‘I’ve lost my nerve,’ says the book. ‘It’s gone, can’t do it any more. I’m done.’
‘You haven’t of course, but fine, if that’s what you think,’ I say.
‘I’m serious,’ says the book, curling up on the bed. ‘I want to disappear.’
‘It’s not like you appeared in the first place.’
The book looks at me without saying anything, gives a small sigh, and closes its eyes.
‘I’m sorry,’ I say, ‘that was cruel.’
‘No, you’re right,’ the book says, still with its eyes closed. ‘I am nobody, nothing. It makes no difference if I finish or not.’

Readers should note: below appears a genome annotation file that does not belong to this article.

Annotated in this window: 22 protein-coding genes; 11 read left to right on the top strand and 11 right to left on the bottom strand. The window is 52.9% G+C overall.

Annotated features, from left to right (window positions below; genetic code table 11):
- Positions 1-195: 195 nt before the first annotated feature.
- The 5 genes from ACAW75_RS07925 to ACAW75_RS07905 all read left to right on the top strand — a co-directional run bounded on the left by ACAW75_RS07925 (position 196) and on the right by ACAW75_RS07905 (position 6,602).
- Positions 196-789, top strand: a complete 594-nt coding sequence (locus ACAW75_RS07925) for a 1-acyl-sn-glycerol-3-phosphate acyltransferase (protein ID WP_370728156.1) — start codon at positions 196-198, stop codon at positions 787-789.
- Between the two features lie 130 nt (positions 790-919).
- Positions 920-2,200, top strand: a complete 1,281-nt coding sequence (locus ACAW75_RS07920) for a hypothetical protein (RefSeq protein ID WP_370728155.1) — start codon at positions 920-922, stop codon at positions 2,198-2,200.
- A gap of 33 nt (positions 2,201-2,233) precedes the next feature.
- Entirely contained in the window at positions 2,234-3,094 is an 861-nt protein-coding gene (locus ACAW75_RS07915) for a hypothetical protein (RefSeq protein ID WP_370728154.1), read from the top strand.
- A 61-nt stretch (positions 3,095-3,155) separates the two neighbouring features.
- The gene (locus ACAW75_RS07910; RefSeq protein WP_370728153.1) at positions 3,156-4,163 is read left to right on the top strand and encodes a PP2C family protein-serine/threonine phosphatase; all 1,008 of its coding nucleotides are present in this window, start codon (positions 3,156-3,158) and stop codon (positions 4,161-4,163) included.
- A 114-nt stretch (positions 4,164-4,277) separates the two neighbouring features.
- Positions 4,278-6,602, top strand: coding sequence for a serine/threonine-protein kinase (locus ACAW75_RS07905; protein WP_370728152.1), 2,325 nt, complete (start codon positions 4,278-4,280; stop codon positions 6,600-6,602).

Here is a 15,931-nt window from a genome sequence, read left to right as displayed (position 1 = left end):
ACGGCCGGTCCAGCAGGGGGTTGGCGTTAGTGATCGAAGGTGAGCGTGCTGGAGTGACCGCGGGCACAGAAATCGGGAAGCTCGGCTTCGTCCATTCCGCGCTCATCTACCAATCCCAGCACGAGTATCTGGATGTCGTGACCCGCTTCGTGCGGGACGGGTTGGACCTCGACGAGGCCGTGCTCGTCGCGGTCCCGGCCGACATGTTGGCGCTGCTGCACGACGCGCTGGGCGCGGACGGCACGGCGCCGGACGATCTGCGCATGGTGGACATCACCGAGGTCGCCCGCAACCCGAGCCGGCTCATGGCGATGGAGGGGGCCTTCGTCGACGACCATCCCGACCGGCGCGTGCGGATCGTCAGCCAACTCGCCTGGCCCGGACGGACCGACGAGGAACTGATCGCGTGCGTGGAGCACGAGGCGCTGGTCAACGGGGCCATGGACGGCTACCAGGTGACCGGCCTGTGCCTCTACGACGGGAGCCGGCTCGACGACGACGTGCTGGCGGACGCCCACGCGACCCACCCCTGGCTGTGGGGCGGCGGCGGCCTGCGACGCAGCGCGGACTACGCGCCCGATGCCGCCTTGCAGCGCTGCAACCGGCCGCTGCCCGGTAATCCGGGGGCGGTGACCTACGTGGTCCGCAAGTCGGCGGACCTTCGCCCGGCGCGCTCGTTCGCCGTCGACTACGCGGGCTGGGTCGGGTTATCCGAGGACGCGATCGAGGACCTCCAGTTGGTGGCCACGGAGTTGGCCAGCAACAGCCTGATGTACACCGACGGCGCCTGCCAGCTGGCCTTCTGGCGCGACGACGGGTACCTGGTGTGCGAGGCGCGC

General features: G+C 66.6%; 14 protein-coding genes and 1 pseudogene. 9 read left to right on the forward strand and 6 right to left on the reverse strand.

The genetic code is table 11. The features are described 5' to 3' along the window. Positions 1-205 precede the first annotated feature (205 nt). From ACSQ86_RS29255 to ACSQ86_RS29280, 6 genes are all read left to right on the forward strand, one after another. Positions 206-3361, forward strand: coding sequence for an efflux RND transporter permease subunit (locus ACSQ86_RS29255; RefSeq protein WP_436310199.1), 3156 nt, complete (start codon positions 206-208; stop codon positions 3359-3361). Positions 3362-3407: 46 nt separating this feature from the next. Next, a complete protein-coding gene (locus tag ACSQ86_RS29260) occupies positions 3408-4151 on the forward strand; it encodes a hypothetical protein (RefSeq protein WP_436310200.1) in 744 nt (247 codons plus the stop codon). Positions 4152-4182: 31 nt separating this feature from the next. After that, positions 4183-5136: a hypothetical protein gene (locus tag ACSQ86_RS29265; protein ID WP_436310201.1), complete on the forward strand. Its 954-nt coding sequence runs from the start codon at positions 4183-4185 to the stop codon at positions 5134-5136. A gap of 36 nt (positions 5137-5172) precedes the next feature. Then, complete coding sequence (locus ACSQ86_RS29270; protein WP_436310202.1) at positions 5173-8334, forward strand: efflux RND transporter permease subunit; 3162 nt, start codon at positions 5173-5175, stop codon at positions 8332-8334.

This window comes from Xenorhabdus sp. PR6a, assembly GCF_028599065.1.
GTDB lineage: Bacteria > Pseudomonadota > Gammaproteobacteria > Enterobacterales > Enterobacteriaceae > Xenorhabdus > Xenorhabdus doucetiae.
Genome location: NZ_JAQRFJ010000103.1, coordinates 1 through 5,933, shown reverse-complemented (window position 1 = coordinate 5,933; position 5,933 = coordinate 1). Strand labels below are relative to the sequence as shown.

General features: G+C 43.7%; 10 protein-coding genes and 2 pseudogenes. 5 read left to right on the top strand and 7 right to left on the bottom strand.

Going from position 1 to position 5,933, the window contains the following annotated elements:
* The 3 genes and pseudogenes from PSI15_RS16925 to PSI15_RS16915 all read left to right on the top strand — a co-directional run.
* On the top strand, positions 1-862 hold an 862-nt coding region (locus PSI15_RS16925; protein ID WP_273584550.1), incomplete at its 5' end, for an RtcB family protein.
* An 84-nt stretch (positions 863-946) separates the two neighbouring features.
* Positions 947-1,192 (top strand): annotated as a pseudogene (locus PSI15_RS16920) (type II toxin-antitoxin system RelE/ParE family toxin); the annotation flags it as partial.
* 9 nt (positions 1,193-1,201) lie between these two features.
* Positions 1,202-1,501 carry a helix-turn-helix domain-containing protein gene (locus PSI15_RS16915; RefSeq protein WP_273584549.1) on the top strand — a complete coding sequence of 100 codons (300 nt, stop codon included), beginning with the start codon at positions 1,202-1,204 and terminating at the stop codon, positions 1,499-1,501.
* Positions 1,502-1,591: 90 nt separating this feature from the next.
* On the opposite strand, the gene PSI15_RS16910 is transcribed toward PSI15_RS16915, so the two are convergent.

‘Now you really have lost the plot,’ I say. ‘What you just said pretty much guarantees your obscurity.’
‘I don’t care about obscurity. I just haven’t the chops for it any more.’ The book opens its eyes and regards me for a second. ‘I’m done,’ it says again, closing them.
‘You never learn,’ I say, getting up to leave. ‘See you tomorrow, usual time, usual place.’
‘But I’m done,’ the book moans from under the covers.
‘No you’re not, you’re just in a bad mood because you’re impatient. And maybe not quite as famous as Elizabeth Bishop. One of these days you’ll get over it. In the meantime we’ve-‘
‘-got work to do?’ says the book.
‘Work to do,’ I say.